(Photo from – http://www.singaporeathletics.org.sg)
The Singapore Athletic Association (SAA) has asked Rachel Yang to delete her Facebook posts on the association and to issue an apology by 12pm Wednesday. According to Channel NewsAsia, SAA “reserves the right to take legal action if Yang fails to do so”.
Should you really put your rants on Facebook? When would a post land you in a spot of trouble?
Rachel Yang is the latest person to take to Facebook to air her frustrations over what she viewed as constantly-changing policies preventing her from competing overseas. Though Facebook rants are common, her position and the subject of her rants gained high profile.
This year alone two men have lost their jobs, one fled the country, and one Honda driver received death threats to his family. One FB group – protesting a celebration of Filipino-Singaporean bi-lateral ties – was lambasted in no uncertain terms by the Prime Minister himself.
Ladies & gentlemen, in case you haven’t already noticed – there is no such thing as privacy on social media.
A simple screenshot took the cases of Anton Casey and Aaron Jeremicyzk public, and rendered Steph Micayle Singapore’s Most Hated K-Pop Wannabe. Sites like Stomp and TRS and the mass appeal of YouTube has sadly encouraged keyboard revenge, cyber bullying, online shaming and troll behaviour.
The fact of the matter is your social media posts are fast becoming public domain.
We strongly advocate you think before you click. To help prevent online gaffes, run-through this checklist of questions to ask before clicking.
Am I in the right state of mind to be posting?
Angry, drunk, depressed in NS, still crying and falling asleep are considered “wrong” states. Just kena road rage from a Honda driver? Hold off.
Is it inciting hate by disparriaging based on gender, ethnic group, social class or other sub-section of human beings?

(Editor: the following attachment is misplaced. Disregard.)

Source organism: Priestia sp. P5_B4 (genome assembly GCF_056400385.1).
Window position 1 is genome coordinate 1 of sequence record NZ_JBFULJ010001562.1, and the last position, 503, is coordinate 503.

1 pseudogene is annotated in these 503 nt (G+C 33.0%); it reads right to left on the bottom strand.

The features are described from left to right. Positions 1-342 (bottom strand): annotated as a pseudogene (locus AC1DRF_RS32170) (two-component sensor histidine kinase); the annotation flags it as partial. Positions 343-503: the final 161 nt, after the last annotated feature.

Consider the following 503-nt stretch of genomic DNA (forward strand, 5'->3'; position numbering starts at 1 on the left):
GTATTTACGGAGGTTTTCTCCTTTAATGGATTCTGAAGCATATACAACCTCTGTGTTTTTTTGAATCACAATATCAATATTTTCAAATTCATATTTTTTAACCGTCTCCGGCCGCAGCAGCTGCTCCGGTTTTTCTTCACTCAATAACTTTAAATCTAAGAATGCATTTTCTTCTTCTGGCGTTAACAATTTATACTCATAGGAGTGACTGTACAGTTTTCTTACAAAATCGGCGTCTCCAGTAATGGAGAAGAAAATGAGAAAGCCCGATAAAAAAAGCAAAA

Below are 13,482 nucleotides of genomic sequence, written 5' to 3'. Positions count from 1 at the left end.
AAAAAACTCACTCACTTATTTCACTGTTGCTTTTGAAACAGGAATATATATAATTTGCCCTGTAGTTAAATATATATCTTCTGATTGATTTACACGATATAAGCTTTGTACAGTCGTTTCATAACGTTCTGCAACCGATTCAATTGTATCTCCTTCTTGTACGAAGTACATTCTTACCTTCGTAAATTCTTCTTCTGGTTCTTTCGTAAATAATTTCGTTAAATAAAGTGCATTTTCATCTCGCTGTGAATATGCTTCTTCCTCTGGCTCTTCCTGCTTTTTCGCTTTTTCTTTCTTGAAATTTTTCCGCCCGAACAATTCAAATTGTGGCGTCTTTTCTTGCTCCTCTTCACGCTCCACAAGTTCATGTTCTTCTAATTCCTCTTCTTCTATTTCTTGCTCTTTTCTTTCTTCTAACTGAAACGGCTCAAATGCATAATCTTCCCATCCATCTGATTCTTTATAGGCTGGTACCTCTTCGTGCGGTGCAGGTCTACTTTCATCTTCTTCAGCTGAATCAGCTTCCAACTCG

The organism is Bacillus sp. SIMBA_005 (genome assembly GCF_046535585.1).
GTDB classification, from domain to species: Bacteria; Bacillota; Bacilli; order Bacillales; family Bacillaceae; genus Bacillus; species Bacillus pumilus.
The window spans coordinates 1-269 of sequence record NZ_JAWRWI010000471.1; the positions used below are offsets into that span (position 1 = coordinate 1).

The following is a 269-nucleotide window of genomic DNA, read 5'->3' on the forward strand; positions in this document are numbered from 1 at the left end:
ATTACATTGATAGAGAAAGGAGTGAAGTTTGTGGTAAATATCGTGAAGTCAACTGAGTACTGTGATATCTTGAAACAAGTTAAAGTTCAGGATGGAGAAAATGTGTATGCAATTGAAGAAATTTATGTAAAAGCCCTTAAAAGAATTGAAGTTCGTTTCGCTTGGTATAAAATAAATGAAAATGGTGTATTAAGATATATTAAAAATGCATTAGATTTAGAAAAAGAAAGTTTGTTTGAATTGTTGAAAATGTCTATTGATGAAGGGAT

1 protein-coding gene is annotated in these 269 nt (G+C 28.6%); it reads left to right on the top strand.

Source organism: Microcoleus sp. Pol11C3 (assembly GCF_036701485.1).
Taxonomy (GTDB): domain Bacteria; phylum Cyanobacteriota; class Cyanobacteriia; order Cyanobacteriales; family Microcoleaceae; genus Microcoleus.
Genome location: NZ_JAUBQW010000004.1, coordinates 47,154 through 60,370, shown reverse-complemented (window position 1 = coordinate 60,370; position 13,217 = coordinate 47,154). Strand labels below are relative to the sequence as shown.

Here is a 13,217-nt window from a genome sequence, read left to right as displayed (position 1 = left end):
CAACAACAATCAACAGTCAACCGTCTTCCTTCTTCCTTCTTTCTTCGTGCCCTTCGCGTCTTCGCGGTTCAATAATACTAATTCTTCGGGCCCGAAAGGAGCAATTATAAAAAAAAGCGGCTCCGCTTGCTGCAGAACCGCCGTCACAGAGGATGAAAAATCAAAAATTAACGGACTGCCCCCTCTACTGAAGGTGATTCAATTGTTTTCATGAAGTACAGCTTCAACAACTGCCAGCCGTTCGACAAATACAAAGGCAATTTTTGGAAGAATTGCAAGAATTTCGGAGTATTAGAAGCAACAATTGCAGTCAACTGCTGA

You might want to keep that particular rant offline. #justsayin
Is it true?
Are you sure? Did you check? Be sure because your word matters and nobody likes a fibber. A fact-check is one google search away.
Are you willing to post it with your real name?
If you’re not, that’s a good sign you’re afraid of being judged for this comment. Posting anonymously is what fuels trolls – the lack of consequences stops them from moderating themselves. If you find yourself logging into a separate account just to make this comment – that’s a red flag.
What is the intention of this post?
Sounds hippie but intention is everything. If you find yourself wanting to “prove a point”, “teach a lesson” or “get lots of likes” chances are people will pick up on that right away. It’s true, intention is everything.
Would I want it on the cover of The New Paper?
Assume your parents, grandma, boss or partner will see everything you post. Then hold yourself to always wanting to make them proud. Because the truth is, any seemingly “private” online post could easily be tomorrow’s top news. Just ask Anton Casey…
Meanwhile, Rachel Yang has until 12pm today to respond. Read more about the case here.
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